E. Fay Belshe

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Are tundra ecosystems currently a carbon source or sink? What is the future trajectory of tundra carbon fluxes in response to climate change? These questions are of global importance because of the vast quantities of organic carbon stored in permafrost soils. In this meta-analysis, we compile 40 years of CO2 flux observations from 54 studies spanning 32(More)
[1] Arctic warming has led to permafrost degradation and ground subsidence, created as a result of ground ice melting. Frozen soil organic matter that thaws can increase carbon (C) emissions to the atmosphere, but this can be offset in part by increases in plant growth. The balance of plant and microbial processes, and how this balance changes through time,(More)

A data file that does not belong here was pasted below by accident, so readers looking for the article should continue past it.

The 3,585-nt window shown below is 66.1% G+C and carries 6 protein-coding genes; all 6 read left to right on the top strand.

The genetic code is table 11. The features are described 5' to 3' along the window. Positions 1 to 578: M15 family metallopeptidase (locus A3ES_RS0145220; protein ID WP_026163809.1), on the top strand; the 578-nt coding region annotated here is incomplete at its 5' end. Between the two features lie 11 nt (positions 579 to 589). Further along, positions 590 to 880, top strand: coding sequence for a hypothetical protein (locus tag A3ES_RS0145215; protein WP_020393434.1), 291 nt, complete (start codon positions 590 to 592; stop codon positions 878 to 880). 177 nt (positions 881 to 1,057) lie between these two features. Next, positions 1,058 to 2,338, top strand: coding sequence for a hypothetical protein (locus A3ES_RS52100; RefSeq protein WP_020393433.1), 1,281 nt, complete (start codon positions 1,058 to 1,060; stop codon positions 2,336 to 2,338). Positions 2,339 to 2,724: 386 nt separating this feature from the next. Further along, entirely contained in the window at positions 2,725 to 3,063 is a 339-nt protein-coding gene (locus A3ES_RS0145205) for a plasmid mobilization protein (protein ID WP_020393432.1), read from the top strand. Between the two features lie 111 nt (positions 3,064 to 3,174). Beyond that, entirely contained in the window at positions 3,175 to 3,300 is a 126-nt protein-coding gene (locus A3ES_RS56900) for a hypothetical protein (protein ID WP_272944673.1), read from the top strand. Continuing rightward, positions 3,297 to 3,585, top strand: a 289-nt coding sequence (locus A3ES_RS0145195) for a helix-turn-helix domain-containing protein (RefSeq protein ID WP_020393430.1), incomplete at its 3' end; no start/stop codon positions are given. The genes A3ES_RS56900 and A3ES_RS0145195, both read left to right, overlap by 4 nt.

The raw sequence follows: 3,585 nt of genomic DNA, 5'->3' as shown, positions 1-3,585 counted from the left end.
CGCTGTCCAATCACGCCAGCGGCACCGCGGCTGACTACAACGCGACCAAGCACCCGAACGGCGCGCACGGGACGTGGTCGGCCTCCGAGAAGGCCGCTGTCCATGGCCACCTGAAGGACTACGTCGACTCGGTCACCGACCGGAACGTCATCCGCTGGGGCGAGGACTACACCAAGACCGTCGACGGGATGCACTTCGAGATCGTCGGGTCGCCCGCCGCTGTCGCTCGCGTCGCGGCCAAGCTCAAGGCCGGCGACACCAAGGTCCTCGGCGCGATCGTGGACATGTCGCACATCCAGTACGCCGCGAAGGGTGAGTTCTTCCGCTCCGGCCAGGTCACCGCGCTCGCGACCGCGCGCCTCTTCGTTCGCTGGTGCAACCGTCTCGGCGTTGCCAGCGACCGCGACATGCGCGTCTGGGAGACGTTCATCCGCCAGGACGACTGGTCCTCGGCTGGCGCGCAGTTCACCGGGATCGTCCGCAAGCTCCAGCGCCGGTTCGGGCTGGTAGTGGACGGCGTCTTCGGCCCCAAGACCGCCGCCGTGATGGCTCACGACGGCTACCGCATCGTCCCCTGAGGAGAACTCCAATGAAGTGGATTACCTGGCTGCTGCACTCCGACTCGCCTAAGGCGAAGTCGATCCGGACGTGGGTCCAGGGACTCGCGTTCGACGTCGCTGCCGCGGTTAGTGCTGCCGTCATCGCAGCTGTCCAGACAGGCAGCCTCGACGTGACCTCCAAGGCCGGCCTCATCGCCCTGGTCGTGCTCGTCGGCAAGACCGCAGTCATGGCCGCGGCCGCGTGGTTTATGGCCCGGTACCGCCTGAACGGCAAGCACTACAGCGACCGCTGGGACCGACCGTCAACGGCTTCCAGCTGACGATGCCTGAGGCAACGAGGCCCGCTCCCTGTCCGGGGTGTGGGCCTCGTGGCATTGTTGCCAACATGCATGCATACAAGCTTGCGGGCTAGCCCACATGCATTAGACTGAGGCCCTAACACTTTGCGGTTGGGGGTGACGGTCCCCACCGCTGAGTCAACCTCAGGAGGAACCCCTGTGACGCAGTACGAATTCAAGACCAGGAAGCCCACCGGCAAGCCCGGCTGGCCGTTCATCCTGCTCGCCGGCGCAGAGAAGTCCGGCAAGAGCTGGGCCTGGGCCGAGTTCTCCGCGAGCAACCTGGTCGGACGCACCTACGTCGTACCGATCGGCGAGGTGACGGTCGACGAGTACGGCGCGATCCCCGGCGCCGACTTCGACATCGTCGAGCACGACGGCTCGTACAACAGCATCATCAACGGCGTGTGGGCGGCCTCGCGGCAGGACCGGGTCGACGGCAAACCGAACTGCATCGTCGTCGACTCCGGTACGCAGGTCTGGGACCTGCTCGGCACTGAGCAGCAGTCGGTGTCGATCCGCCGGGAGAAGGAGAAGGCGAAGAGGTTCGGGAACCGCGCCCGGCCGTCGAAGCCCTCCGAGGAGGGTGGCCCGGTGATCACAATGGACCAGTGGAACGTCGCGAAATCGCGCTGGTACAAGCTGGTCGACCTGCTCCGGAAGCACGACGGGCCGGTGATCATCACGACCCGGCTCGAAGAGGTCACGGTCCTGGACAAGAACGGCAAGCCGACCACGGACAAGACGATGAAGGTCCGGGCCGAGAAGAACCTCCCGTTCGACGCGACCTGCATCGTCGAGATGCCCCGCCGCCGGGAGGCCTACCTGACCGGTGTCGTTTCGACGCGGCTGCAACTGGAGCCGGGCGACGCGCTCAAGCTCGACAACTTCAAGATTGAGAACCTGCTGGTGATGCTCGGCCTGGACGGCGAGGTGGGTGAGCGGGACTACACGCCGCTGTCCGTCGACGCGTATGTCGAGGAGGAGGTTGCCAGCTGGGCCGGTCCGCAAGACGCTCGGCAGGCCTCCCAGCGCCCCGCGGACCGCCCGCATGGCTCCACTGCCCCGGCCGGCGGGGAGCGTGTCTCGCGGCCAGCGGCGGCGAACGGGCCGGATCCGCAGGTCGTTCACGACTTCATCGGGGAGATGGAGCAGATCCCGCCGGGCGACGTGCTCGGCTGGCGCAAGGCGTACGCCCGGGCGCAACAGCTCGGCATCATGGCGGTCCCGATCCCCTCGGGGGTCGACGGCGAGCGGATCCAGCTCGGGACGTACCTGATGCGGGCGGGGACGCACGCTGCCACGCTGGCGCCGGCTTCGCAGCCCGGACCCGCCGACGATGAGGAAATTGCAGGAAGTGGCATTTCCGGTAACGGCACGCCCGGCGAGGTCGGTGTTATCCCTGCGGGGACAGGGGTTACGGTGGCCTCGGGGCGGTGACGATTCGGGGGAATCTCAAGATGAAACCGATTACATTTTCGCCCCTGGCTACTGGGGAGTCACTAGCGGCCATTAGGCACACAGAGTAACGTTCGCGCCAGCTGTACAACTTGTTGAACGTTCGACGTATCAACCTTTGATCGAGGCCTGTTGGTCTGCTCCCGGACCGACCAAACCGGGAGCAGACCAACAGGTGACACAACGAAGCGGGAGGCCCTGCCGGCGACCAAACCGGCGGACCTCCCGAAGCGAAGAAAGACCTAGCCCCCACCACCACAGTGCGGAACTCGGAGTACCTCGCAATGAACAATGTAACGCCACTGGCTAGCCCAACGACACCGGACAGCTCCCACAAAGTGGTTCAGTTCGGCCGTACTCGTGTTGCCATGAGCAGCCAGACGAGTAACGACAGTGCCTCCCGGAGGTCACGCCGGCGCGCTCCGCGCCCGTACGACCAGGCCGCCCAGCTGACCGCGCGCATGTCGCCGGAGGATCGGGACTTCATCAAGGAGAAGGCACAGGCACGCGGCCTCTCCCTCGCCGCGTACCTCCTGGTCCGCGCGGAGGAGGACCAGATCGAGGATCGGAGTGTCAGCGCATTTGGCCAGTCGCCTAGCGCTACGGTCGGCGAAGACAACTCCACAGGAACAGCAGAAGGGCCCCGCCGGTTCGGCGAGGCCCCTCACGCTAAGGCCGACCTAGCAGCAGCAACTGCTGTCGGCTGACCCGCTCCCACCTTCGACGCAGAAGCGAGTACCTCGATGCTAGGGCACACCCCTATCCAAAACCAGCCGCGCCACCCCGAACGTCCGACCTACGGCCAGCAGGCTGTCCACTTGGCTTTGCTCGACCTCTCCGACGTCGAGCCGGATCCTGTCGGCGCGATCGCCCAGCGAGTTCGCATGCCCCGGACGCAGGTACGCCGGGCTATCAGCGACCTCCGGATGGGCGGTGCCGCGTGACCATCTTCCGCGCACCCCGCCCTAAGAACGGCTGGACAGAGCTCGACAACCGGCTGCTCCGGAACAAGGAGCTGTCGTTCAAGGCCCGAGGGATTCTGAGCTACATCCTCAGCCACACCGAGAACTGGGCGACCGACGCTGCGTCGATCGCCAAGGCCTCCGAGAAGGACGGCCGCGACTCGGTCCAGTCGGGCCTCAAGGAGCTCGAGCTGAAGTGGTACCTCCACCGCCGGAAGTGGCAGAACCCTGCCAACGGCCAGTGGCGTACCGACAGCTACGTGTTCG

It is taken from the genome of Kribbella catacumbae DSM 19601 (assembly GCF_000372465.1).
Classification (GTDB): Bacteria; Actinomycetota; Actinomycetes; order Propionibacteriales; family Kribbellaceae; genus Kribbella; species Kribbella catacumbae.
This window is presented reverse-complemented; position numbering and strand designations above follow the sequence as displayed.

[1] The future carbon balance of high-latitude ecosystems is dependent on the sensitivity of biological processes (photosynthesis and respiration) to the physical changes occurring with permafrost thaw. Predicting C exchange in these ecosystems is difficult because the thawing of permafrost is a heterogeneous process that creates a complex landscape. We(More)
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